J.C. Penney is searching for a new chief merchant, The Wall Street Journal reports, citing sources familiar with the matter. The new executive would replace Elizabeth Sweney, who has held the role since 2012. It is unclear whether the new chief merchant would be an internal or external candidate, but one source says that an announcement relating to the role will be made "early Wednesday morning." Reference Link
06:32 EDTHPQHP's employee shift ultimatum not going as planned, Business Insider reports
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05:30 EDTBBYStocks with implied volatility below IV index mean; LULU BBY
Stocks with implied volatility below IV index mean; lululemon (LULU) 38, Best Buy (BBY) 32 according to iVolatility.
September 22, 2015
20:02 EDTUNH, AMGNClinton vows $250 cap on monthly drug costs in blast against biotechs, insurers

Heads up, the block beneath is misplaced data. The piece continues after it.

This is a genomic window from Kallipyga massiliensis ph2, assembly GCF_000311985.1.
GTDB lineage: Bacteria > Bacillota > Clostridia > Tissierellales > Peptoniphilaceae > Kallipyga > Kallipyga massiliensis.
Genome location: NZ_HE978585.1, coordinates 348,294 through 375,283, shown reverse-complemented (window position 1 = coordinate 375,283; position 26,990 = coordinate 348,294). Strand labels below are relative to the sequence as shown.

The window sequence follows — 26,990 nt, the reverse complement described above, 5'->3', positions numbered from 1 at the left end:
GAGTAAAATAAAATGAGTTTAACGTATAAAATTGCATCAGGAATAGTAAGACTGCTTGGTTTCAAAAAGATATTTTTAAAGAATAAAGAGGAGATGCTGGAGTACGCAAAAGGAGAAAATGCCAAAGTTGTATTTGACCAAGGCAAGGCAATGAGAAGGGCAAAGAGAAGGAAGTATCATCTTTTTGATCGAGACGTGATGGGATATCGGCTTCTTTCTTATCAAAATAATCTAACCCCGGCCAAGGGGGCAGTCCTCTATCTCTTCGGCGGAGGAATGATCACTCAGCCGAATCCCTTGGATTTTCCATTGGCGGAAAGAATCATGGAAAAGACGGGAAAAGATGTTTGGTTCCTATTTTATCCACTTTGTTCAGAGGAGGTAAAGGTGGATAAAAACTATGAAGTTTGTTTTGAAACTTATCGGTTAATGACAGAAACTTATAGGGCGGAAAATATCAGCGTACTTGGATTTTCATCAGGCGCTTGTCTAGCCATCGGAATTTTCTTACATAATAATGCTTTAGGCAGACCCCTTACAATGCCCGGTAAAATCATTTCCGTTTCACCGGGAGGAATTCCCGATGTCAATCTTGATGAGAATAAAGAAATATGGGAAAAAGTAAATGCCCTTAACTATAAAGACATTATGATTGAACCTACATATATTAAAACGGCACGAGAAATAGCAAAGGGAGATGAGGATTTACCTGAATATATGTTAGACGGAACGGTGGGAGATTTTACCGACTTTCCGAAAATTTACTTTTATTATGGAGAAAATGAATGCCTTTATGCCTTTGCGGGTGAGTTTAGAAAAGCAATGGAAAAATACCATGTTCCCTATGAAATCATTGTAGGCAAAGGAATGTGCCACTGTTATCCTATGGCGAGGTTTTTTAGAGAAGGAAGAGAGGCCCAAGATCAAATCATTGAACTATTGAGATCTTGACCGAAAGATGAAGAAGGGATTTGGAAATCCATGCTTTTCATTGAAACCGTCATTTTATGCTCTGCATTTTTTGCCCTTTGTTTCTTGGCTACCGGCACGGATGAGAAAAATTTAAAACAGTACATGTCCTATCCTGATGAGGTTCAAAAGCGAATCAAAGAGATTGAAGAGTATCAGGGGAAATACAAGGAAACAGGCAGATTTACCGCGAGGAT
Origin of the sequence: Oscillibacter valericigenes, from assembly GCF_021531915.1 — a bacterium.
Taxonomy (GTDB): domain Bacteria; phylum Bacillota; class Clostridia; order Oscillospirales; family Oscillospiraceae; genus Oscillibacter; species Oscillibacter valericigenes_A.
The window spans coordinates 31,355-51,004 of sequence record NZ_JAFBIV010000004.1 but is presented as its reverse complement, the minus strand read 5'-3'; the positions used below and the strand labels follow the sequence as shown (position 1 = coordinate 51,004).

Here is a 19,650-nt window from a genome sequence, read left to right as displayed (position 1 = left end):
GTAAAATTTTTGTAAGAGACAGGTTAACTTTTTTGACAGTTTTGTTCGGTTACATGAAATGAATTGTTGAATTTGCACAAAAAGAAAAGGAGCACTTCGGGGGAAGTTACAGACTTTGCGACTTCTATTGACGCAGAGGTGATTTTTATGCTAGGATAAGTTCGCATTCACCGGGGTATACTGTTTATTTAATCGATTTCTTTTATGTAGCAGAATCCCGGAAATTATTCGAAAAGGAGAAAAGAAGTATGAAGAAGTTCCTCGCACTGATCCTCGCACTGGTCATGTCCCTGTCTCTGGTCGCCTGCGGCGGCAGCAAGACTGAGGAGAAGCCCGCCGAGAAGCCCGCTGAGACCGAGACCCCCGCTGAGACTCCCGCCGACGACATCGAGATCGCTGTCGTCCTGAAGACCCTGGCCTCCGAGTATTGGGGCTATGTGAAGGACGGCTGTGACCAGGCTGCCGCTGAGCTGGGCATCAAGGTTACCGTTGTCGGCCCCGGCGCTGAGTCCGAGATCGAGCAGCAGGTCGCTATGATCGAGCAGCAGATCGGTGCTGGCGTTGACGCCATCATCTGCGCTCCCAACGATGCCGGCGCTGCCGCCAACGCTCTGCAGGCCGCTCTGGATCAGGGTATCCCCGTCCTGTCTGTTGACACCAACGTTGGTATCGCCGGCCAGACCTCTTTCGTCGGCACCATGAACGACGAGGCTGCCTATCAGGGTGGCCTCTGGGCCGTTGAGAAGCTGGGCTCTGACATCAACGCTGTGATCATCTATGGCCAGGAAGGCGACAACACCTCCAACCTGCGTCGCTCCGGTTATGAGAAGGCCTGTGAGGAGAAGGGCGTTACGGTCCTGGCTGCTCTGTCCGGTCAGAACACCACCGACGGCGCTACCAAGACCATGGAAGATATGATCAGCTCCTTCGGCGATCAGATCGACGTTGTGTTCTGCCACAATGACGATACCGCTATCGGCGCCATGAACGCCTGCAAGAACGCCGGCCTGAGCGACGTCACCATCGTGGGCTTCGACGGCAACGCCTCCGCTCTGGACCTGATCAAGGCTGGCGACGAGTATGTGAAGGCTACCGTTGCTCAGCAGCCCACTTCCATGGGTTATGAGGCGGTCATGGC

Democratic presidential candidate Hillary Clinton railed against biotech companies as well as health insurers at a community health care forum in Iowa on Tuesday. Clinton began her speech by praising the Affordable Care Act, but quickly noted that she wants to strengthen it due to what she called the rising cost of prescription drugs. She explained, "Our pharmaceutical and biotechnology industries deserve credit... [But] too often, these drugs cost a fortune. Now, sometimes there is a good reason for that. Scientific breakthroughs are often the result of major investment... so it may makes sense, for a short period of time, to have to charge a lot of money for a drug. But when a drug has no competition, when there aren't any other treatments that can do what it does, pharmaceutical companies can charge astronomical fees far beyond anything that it would take to recoup their investment, and far beyond what they charge consumers anywhere else in the world outside of America." Referencing the recent criticism against Turing Pharmaceuticals, Clinton went on to say that "pharmaceutical companies that acquire an existing affordable drug that people rely on, and then turn around and charge a fortune for it, [are just betting] on the fact that desperate people will find some way to pay for it." Preemptively responding to questions of whether greater regulation will dampen investment, Clinton commented that "some people worry that my proposals will threaten innovation, but I have designed a plan that will do exactly the opposite... Under my plan, drug companies that want to keep getting federal support will have to redirect more of their profits into meaningful investments in research and development." Clinton also criticized incremental drug improvements, saying that "too often, so-called new drugs are really old drugs that have just been tweaked a little bit, but then they're marketed as breakthrough drugs and they're sold for high prices." The Democratic candidate went on to condemn advertising in the drug industry, remarking that "I also want to tackle direct to consumer advertising... Other countries ban these ads because they are so often misleading. But at the very least, we shouldn't be encouraging them with corporate write-offs... Under my plan, we will instead use that taxpayer money to fund innovation... I would also like to make sure any ads the drug industry does run are approved by the FDA." Moving more broadly onto Medicaid and health insurers, Clinton stated, "I believe Medicare should be able to negotiate for lower prices for its members... I will require drug companies to provide higher rebates for prescription drugs to low income Medicare patients, just like they have to do for Medicaid patients... I think the insurance companies need to be put on notice." Providing more concrete details of her plan, Clinton concluded, "I will cap out of pocket drug costs for working families. You won't have to pay more than $250 a month for covered medications... Particularly for people who have a chronic illness. Also under my plan, you will be able to import cheaper drugs from other countries legally. If the medicine you need costs less in Canada, you should be able to buy it from Canada or any other country that meets our safety standards... I will also make sure we have more generics on the market [by boosting funding for] the FDA's office of generic drugs."